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The IRC in LA spearheads unprecedented collaboration on statewide refugee resettlement

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By Sarah Novicoff; International Rescue Committee Journalism Intern

The International Rescue Committee in Los Angeles will soon begin an unprecedented initiative to improve housing, education and employment prospects for recently resettled Syrian refugees by enhancing collaboration between the state’s 22 resettlement agencies (RAs).

Typically, California’s RAs operate independently from one another. In the face of the Syrian civil war’s displacement of four million refugees and President Obama’s 2015 pledge to resettle 10,000 Syrian refugees, a quarter of whom will likely be resettled in California, collaboration between RAs is imperative.

When the first Syrian refugees arrived in Los Angeles last year, after years of war and displacement, caseworkers were unable to rely on their usual network of social services agencies and religious organizations for help. The challenges of the Syrian refugee population, without the same regional support accessible to more populous immigrant and refugee communities, became evident to statewide RAs, most of whom had never worked with Syrian refugees. 

“The new cases will present an exponential increase in the demand for RAs’ services and resources to ensure refugees’ health and other needs are met,” said Martin Zogg, Executive Director of IRC-LA.  “To be effective, RAs will have to coordinate to a greater degree than ever before.”

Without a change in approach, the IRC in Los Angeles and other RAs would face “enormous challenges” in combatting health issues and other unique needs of those arriving from Syria, Zogg said. The new program will be supported through a $306,344 grant from the California Endowment, a private health foundation, and will give RAs greater financial flexibility to support this new refugee population and financial incentive to share information with one another.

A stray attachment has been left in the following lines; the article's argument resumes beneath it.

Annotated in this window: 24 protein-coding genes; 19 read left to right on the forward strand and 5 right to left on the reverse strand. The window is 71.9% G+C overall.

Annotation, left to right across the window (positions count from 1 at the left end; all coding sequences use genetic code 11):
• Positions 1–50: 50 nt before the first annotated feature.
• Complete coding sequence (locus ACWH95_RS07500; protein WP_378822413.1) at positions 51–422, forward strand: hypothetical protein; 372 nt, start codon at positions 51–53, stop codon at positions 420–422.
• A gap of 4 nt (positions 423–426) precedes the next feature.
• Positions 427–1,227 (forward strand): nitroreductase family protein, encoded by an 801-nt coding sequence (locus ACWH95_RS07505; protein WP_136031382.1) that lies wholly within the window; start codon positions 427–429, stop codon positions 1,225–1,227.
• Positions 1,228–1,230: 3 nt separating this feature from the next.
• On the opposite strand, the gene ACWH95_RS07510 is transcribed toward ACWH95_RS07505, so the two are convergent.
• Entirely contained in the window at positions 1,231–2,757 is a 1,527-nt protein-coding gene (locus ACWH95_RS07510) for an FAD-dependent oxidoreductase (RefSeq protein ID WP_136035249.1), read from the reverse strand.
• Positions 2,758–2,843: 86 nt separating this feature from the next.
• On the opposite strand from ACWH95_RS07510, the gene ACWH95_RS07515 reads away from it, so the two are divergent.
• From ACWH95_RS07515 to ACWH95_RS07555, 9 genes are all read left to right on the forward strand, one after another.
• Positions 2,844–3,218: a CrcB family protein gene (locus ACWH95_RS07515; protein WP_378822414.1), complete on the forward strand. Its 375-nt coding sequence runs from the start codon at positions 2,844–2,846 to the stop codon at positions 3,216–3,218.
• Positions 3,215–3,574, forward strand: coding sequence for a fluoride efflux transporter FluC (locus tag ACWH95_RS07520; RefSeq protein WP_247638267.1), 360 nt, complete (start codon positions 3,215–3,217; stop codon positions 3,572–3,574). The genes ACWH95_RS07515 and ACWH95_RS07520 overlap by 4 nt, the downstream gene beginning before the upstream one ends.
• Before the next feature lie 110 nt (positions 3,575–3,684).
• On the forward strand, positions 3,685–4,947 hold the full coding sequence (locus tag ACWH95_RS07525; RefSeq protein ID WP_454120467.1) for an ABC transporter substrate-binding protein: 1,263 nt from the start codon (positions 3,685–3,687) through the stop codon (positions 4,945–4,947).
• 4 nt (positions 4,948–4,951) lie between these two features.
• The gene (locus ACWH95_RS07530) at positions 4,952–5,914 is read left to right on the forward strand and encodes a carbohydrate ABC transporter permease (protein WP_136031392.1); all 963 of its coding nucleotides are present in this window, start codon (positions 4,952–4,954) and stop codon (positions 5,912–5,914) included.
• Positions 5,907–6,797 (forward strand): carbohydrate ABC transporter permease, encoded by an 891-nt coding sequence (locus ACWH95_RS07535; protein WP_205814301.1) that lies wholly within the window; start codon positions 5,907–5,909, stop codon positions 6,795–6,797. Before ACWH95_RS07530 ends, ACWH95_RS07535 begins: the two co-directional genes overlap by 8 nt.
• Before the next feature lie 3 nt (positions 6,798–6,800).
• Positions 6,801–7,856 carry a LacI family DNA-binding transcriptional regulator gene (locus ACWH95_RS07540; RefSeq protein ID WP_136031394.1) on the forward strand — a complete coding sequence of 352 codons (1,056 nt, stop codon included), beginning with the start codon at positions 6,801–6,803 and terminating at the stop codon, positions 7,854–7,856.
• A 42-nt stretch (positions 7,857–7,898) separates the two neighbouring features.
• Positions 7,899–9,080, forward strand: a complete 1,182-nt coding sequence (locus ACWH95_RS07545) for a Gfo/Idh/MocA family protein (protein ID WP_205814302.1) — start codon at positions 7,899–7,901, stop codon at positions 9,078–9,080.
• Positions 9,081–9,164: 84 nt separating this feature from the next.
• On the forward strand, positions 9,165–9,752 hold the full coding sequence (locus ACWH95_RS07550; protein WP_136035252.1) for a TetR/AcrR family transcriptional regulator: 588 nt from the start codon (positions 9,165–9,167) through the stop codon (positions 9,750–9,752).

“It also provides a model for the rest of the country in how RAs can use government, philanthropic and private support to address singular needs of a specific refugee population,” Zogg said.

This new initiative is the latest in a series of recent efforts to increase collaboration, an effort that began in 2014 with the first meeting of all Los Angeles RAs. In December 2015, the office organized the first-ever meeting of California RAs specifically to discuss Syrian resettlement.

Collaboration will continue this summer when the IRC in Los Angeles will make $5,000 collaboration grants available to all 22 state RAs in exchange for demographic information, such as the number of cases served annually, the employment rate of individuals, the number of minors enrolled in school and more. The IRC in Los Angeles will compile that data and make it available to participating RAs. RAs will also provide a list of alliances and community partnerships in their area, which the IRC in Los Angeles will use to create a statewide list of resources for Syrian refugees.